Prof. Bonnette
Prof. Bonnette in his Curtiss Biplane
Prof. Bonnette in his Curtiss Biplane
Collection of Jerry Blanchard, 11-22-07

Prof. C. C. Bonette Will Take Mrs. Bonette in His Airship
She Has Studied Aviation
Bangor Daily Commercial,
August, 1911
Transcribed by Bob Davis - 11-18-07
"Yes, this is a two passenger machine," said Prof. C. C. Bonette, who will fly in his Curtis aeroplane at the Eastern Maine State Fair this year. "I built it for myself and Mrs. Bonette, and will make our first airship flight together at the fairs in the south this coming winter.

This notwithstanding the fact that Mrs. Bonette is unable to walk, having been injured in a parachute drop at Malone, N. Y., about 14 years ago. For the past four years she has been confined to a wheel chair. She is of a plucky disposition, however, and has learned much about the science of aviation from a correspondence course. After several months of study, she is confident that she will be able to accompany her husband on his trips as a passenger.

If any one is in the United States, or the world for that matter, can claim the title air man, that person is surely Prof. Bonette. He has been going up in the air now for 19 years as a balloonist and the remainder as an aviator. For the past 12 years he has been a regular visitor to the Eastern Maine State Fair, and each time has made good in giving the crowds what they expect.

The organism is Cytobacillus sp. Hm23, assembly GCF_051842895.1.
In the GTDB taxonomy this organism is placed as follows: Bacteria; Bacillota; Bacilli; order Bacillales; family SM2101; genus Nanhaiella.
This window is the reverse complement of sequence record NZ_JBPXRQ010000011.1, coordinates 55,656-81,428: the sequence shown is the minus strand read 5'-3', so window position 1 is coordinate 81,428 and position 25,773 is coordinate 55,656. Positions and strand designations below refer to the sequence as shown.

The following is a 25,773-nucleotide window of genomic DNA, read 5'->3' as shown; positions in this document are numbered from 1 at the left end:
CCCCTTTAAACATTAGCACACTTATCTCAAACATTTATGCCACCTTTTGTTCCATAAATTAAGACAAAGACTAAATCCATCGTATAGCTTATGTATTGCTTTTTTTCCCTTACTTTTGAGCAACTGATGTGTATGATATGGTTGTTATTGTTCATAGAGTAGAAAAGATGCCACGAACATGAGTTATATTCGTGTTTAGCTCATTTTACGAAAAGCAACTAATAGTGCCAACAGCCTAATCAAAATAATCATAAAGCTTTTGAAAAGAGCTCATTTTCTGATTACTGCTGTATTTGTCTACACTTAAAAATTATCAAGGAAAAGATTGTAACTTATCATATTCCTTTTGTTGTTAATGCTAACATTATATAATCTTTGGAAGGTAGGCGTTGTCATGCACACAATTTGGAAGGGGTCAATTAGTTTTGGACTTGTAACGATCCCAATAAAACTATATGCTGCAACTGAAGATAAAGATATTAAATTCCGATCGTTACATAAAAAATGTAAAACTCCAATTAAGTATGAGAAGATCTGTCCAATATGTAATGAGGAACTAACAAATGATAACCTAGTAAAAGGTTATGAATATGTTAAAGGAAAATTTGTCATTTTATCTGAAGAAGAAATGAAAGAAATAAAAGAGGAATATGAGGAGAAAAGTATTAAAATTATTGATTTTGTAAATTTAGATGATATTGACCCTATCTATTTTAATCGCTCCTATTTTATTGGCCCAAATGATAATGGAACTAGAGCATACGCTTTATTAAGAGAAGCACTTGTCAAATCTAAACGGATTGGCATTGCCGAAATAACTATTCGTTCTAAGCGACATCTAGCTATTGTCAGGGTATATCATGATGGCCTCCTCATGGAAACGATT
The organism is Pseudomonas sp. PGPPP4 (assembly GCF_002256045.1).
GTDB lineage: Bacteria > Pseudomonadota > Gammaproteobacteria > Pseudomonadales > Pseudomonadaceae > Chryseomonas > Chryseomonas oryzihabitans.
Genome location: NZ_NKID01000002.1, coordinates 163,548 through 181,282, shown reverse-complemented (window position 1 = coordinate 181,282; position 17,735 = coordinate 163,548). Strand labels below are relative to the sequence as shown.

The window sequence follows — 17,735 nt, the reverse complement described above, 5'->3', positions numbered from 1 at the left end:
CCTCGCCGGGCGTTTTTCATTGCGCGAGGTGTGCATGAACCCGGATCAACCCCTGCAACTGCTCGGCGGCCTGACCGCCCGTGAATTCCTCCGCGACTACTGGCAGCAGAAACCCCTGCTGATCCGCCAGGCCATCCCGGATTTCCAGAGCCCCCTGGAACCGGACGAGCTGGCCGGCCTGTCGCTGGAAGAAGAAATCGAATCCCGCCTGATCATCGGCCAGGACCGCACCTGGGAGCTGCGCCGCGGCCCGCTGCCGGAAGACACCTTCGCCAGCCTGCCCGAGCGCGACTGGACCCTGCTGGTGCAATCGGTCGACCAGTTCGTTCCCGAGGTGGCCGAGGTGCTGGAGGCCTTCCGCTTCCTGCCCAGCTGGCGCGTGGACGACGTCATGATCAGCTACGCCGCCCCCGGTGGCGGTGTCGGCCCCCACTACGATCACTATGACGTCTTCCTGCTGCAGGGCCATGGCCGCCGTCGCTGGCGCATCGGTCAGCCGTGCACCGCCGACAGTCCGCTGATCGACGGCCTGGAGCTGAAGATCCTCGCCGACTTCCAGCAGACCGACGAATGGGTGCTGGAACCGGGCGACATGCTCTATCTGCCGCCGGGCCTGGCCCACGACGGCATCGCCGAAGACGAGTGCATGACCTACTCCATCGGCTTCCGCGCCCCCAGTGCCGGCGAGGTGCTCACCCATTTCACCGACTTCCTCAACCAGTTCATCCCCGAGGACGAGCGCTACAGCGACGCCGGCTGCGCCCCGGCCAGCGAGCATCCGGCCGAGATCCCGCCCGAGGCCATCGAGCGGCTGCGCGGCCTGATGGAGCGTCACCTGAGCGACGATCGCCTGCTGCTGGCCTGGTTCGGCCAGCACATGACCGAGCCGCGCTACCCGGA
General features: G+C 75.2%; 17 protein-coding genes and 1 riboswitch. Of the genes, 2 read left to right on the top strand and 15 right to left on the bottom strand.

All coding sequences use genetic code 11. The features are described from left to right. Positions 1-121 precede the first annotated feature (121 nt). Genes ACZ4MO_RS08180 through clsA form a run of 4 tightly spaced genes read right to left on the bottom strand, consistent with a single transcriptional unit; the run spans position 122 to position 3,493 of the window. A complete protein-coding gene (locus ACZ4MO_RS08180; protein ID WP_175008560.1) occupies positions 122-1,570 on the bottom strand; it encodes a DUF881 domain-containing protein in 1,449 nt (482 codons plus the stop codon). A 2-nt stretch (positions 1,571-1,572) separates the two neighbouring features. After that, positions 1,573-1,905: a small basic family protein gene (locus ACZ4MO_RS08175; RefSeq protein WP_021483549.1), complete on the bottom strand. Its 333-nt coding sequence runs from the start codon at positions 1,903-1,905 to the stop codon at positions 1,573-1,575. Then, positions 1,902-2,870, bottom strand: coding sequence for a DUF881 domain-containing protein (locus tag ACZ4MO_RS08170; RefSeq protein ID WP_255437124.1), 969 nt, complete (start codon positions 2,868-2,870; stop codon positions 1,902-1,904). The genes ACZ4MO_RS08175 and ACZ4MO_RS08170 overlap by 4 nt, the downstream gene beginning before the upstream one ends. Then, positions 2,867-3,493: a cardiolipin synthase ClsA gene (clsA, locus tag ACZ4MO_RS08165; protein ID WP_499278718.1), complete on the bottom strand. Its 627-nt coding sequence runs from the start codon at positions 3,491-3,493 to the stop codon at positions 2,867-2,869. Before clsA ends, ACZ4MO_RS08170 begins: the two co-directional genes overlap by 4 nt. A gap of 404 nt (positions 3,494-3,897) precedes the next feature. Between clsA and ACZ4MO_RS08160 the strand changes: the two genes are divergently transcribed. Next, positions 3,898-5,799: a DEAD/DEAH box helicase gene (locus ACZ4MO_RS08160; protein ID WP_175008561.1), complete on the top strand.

Prof. Bonette learned to fly in Chicago last year. The process took about three months, he says, and it was not without having had several accidents that he finally graduated as an aeronaut. Accidents are still immediate possibilities in his daily work, for last week at Squantum while making a descent, the machine struck an air pocket and dropped 50 feet very suddenly. The left half of the wing was badly damaged and he ascends at the Eastern Maine State Fair Tuesday afternoon at 5 o'clock with an entirely new section there.

"Were you hurt?"

"Well, I was shaken up some, but I never say I'm hurt unless I get a broken leg.'

In the effort to secure the most power with the least weight, the engine, a 60 horsepower affair, has an iron cylinder, and a steel piston rod, the rest of the parts consisting mainly of an aluminum alloy. The machine weighs 169 pounds.

The aeroplane is slightly larger than the standard size Curtis biplane, the dimensions of the wings being 30 feet long and five feet wide. Instead of warping the wings, a device known as the Palmer ailerons are employed, which permit the aviator making the balance by moving his body on the sliding seat. The cloth covering is of the finest French rubberized silk, extremely light and strong. The framework is of ash and steel bicycle tubing of a special make.

Ash is used for the fan, a two armed affair, eight inch blades an a four and a half foot pitch.

"I believe that within the next five years flying will be a common sport. It requires considerable nerve now, but improvements are being made each year rendering flying safer. The monoplane is the swiftest form of the flying machine, but is not as safe as the biplane. The Curtiss stabilizer is the latest improvement and is a long step in making navigation of the air practicable."

Prof. Bonette makes his first flight at 5 o'clock Tuesday afternoon.

Aviator Has Hopes of Making Ascent Wednesday
Brilliant Blaze of Fireworks at Night,
Bangor Daily Commercial,
August, 1911
Transcribed by Bob Davis - 11-18-07